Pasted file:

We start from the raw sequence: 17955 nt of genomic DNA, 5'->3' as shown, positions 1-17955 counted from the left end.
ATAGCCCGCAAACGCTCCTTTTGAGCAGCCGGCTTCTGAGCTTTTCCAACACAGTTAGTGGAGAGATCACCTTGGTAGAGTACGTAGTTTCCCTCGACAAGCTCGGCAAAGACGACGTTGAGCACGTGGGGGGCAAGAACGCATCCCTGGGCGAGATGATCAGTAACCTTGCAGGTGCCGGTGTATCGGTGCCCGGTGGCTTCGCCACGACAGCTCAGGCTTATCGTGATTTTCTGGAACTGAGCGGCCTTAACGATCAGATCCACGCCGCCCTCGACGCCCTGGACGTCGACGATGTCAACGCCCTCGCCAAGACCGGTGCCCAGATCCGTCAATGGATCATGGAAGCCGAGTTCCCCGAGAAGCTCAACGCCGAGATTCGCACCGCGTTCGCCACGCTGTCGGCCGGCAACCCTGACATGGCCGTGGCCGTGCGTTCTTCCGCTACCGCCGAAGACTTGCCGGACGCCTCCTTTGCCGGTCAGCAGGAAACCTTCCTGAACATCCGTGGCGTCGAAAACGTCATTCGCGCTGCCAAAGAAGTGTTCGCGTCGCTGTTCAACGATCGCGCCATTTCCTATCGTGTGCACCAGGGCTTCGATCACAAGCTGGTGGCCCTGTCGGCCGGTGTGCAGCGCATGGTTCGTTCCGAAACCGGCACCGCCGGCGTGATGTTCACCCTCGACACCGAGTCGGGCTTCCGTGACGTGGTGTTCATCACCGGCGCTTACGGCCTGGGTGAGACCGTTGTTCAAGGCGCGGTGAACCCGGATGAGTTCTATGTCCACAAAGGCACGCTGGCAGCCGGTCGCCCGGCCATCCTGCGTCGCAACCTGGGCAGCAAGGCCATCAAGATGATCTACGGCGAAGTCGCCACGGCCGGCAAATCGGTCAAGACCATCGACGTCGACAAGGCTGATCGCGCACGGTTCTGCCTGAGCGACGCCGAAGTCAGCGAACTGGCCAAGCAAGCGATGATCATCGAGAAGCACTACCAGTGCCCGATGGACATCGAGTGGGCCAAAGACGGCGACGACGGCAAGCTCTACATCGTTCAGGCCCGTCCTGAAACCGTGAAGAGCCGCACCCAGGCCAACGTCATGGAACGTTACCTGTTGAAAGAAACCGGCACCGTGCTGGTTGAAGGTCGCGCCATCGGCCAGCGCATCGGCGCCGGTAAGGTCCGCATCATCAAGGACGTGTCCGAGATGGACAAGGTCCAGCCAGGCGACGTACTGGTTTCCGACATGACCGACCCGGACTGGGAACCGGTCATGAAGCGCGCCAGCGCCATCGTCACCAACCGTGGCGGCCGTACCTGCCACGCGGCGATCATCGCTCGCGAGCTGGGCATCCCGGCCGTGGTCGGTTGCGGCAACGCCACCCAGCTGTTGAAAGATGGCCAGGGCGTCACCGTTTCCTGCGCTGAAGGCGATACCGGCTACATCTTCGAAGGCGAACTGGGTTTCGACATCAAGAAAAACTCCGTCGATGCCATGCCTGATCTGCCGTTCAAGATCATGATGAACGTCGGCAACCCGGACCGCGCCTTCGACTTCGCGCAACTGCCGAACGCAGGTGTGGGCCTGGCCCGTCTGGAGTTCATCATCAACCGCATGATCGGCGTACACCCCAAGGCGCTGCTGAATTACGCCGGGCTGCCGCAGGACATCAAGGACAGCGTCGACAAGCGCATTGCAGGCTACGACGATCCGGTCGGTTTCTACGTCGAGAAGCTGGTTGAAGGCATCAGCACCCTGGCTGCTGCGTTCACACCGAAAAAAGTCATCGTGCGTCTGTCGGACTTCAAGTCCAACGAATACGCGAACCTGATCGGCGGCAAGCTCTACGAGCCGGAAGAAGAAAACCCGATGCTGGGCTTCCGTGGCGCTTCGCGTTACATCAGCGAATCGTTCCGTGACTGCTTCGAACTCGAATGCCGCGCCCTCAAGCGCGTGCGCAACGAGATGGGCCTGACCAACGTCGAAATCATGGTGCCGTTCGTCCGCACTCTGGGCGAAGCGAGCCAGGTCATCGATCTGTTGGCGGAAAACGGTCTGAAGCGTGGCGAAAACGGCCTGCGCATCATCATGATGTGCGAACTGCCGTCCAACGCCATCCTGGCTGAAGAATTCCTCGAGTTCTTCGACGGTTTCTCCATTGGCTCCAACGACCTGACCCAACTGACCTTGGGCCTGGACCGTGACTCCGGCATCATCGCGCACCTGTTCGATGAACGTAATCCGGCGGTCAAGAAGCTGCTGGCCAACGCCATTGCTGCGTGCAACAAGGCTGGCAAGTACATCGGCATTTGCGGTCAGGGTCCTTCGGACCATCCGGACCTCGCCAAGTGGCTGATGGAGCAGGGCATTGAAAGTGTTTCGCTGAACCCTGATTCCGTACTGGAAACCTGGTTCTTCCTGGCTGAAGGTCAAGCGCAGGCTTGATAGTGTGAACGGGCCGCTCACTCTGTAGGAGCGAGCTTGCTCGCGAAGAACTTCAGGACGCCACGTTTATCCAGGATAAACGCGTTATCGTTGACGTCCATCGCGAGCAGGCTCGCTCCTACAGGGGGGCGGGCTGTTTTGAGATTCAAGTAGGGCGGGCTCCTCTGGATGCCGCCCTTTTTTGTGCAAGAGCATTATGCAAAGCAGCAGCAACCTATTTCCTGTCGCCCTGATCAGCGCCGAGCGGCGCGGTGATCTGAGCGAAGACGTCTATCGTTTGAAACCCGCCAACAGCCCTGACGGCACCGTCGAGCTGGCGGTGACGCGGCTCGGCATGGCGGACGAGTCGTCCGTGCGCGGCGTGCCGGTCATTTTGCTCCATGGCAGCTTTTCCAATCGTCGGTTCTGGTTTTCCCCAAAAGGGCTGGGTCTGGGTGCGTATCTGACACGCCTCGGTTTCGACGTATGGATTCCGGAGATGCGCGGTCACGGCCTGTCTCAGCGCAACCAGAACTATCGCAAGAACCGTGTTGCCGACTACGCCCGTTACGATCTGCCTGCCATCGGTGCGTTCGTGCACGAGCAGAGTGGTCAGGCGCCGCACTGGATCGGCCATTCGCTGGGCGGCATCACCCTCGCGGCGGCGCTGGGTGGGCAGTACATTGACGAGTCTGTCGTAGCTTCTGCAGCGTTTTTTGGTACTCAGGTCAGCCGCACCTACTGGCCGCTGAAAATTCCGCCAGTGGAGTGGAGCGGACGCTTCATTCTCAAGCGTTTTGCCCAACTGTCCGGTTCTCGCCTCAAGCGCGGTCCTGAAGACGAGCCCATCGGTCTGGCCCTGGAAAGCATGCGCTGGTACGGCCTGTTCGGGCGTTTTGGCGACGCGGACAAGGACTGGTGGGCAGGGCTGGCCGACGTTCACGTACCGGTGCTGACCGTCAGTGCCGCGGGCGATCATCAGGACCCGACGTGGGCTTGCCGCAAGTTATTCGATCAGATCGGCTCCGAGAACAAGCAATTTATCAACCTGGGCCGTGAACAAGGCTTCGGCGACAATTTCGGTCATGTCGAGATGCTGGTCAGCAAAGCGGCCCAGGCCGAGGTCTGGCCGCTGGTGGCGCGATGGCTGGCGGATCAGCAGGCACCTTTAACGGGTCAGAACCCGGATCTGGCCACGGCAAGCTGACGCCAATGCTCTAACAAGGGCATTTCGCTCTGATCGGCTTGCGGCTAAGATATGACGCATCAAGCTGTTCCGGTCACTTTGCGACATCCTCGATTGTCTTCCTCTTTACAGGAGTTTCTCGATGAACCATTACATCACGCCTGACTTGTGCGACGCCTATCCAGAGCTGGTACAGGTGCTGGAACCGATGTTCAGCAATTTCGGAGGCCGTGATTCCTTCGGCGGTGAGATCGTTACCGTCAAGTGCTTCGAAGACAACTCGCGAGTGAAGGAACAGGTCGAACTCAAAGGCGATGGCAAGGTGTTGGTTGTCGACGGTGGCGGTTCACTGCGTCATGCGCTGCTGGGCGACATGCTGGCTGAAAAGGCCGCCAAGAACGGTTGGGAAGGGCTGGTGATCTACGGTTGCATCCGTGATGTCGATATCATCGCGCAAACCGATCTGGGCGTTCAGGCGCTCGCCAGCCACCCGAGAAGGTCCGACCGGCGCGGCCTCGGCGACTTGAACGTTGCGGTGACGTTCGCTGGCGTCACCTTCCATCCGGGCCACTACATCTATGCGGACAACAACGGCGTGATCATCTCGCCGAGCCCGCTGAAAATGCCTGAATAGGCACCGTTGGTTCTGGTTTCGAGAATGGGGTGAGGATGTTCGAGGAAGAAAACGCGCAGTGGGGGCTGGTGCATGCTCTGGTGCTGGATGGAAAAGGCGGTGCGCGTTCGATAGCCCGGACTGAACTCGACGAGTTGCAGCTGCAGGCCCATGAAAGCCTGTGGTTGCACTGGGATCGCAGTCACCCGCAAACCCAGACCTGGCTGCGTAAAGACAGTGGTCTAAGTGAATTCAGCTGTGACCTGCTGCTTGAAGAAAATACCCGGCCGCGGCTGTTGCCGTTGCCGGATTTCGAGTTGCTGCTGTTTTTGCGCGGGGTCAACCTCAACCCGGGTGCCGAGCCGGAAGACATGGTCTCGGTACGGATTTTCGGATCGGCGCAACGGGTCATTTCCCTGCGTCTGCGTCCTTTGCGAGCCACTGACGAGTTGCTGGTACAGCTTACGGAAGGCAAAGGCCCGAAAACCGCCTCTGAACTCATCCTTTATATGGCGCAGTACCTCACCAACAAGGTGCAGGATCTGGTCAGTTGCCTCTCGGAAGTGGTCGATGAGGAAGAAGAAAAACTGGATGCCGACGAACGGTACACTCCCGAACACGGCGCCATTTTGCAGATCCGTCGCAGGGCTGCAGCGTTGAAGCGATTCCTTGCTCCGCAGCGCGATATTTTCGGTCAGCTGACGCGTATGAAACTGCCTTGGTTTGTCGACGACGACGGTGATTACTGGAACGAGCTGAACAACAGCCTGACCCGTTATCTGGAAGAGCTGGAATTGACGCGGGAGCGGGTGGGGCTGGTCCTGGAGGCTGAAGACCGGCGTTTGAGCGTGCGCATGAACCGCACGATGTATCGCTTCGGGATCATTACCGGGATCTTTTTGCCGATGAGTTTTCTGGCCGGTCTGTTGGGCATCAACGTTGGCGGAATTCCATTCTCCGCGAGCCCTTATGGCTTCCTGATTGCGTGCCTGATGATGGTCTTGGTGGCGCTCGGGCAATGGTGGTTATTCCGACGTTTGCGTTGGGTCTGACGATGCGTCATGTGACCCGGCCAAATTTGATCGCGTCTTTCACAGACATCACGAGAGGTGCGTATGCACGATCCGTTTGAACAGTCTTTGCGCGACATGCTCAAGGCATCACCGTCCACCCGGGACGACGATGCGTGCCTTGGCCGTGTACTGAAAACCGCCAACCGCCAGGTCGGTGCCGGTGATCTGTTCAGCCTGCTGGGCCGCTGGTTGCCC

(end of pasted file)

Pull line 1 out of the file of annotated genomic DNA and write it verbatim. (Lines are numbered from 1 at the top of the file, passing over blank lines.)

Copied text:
We start from the raw sequence: 17955 nt of genomic DNA, 5'->3' as shown, positions 1-17955 counted from the left end.